Twin brothers who have been driving to=gether for more than 13 years have been honored for their efforts at the scene of an accident in a rural, all-but-inaccessible location in Oklahoma.
The Truckload Carriers Association has named Calvin and James (Corey) Williams, from Port St. Lucie, Florida, as Highway Angels for rushing to the aid of a couple whose vehicle veered off the road and into a steep ravine, crashing into a tree.
The TCA explains:
Around 4 a.m. on Feb. 21, Calvin was on Interstate 44 near Bristow, Oklahoma when a vehicle passed him at a high rate of speed and then veered off the road and disappeared down a steep embankment. Calvin’s co-driver, his twin brother, Corey, was in the sleeper. They also had a trainee, Allen Ford, with them. Calvin stopped the truck and woke up Corey and directed Allen to put the reflectors out behind the truck.
They called 911 and rushed to the edge of the road and peered down into a wooded ravine. “It was pitch black out there,” recalled Calvin, but they could see a small fire about 300-400 feet from the road. The team could hear people screaming for help. Having only the light from their cell phones to light the way they ran into a barbed-wire fence and climbed over it. They then scrambled down a slick, muddy embankment. By the time they reached the vehicle the flames had died out.
“They hit a tree so hard it knocked the headlights out and pushed the motor and transmission into the cab,” said Calvin. The windows were broken out and the brothers found a male passenger, conscious, lying on the ground with a serious leg injury. The female driver was about 30 feet from the vehicle. “She was bleeding and shivering and couldn’t move her legs. She kept saying she had fallen asleep at the wheel. She looked like she was going into shock.”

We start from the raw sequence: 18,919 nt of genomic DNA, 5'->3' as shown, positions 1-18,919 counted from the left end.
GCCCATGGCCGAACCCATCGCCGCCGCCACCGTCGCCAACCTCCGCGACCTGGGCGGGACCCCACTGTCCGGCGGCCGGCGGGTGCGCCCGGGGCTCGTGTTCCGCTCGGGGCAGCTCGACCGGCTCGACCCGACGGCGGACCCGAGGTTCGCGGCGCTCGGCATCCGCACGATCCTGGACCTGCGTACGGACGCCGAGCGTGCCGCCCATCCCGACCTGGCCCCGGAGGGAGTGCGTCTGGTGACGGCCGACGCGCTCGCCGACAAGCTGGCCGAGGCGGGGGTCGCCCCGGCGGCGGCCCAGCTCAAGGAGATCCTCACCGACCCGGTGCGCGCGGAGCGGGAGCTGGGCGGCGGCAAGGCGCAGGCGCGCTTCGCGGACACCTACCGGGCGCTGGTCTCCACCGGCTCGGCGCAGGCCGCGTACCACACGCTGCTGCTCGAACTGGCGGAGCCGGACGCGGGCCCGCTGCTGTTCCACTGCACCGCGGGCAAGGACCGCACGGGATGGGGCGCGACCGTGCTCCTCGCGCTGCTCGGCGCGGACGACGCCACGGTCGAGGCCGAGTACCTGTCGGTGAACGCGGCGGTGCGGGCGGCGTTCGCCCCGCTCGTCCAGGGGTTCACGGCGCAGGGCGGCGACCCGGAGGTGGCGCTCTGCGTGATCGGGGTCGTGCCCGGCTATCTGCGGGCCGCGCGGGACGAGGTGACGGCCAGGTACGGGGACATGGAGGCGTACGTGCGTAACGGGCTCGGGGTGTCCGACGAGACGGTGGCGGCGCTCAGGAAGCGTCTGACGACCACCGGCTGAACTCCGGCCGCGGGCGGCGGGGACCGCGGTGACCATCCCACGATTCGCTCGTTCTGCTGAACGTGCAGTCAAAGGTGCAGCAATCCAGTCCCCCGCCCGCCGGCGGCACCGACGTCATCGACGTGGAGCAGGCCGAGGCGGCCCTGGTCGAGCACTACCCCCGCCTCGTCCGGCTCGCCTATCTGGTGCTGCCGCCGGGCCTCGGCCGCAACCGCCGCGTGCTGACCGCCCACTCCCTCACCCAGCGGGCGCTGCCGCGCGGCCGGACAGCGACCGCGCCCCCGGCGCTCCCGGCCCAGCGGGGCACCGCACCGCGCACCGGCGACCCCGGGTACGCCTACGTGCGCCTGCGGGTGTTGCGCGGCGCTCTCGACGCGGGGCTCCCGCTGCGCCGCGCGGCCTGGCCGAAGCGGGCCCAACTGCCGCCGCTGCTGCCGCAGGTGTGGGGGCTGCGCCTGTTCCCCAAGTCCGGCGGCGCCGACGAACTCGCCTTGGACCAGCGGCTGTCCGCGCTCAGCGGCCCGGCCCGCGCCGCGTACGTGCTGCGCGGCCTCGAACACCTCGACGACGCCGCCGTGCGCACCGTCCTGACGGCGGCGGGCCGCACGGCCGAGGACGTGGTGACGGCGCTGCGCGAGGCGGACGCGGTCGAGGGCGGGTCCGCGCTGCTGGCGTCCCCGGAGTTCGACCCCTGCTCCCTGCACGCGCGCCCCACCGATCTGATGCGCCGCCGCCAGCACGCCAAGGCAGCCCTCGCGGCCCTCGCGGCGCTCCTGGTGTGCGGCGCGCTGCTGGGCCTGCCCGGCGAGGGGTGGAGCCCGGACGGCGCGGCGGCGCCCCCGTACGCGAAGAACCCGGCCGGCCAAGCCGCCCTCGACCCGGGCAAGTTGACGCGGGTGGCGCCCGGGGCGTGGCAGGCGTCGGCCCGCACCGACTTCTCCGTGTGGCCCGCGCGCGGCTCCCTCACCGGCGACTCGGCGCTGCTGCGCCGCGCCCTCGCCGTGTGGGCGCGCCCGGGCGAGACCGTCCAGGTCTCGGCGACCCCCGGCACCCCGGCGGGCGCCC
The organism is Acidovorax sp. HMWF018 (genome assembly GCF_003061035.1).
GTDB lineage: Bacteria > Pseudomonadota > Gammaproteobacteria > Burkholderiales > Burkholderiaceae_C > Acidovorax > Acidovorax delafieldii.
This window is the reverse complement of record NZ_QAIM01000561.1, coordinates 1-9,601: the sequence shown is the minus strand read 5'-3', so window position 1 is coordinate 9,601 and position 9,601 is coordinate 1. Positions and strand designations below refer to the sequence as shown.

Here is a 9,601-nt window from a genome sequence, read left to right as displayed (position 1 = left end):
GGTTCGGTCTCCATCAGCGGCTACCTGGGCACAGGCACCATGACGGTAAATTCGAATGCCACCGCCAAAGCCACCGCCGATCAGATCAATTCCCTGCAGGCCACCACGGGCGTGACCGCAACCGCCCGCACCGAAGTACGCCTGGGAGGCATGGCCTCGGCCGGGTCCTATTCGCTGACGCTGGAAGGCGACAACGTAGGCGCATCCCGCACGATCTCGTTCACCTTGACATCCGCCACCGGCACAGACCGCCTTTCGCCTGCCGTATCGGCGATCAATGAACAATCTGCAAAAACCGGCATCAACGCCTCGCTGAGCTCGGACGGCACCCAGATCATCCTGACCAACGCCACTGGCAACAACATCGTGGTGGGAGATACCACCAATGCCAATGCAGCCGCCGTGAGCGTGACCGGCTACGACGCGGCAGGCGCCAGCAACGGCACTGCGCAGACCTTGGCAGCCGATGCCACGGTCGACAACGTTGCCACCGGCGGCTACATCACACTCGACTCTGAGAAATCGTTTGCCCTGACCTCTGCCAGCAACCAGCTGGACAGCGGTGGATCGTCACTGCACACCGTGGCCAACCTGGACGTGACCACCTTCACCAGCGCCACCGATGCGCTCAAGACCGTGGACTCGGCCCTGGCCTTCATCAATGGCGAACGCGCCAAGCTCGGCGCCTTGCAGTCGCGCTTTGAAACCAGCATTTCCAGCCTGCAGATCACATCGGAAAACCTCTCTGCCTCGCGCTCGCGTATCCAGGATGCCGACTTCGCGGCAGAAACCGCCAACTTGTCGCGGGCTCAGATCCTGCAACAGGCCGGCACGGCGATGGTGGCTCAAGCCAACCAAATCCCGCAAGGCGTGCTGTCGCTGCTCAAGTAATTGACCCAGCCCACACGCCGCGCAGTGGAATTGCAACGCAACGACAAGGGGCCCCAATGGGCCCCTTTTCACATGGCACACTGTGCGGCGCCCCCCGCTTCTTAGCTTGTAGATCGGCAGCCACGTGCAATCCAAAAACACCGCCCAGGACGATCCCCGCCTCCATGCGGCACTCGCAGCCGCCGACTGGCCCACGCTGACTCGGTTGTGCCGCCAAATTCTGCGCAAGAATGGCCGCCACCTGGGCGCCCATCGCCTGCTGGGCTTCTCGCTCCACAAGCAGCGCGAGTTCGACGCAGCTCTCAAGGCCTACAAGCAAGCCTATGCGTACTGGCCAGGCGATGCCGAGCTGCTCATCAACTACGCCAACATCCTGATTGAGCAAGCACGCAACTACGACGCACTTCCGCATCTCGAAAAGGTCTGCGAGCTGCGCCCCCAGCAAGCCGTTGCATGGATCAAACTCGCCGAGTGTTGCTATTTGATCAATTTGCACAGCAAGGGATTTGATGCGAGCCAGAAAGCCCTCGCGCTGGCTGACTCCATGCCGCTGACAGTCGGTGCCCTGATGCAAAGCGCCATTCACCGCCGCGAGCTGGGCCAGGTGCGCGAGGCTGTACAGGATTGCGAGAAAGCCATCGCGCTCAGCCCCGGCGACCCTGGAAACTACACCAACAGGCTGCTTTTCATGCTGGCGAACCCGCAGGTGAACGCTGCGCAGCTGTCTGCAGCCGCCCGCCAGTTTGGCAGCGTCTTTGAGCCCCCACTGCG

“It was 23 degrees that night,” said Corey. “They were cold and wet and freezing. It was a bad situation.” One of the brothers climbed back up to the truck to grab blankets. Because of the area’s remote location, it was an hour before the police arrived and another hour before the EMTs reached them. “But they had no way to get down the hill and successfully bring two people back up, especially with their injuries,” said Corey. One of the brothers opened a tracking app on his phone and pulled up a detailed image of the area. The crash scene was actually near an old dirt road, but difficult to get to. It took the EMTs another 30 minutes before they finally reached the injured couple.
“That was a crazy night,” said Corey. “We stayed with them for four hours until the sun came up, with no jackets on in 23 degrees. When we heard those sirens, it was the best sound I’d heard all night.”
“I’m glad we stopped,” shared Calvin. “There aren’t any houses back there. No one would have seen them from the highway. All I was thinking about was saving a human life. We didn’t know what type of situation was down there. We didn’t care.”
The brothers have been driving together for 13 years. Calvin says he was fascinated by semi-trucks as a kid. The two decided they wanted to become truck drivers. “We want to be the best drivers we can be. We do more than just drive truck, we save lives, too.”
TCA has presented the driving team with certificates, patches, lapel pins, and truck decals. Their employer has also received a certificate acknowledging their driver as a Highway Angel.
Since the program’s inception in August 1997, nearly 1,300 professional truck drivers have been recognized as Highway Angels for the exemplary kindness, courtesy, and courage they have displayed while on the job.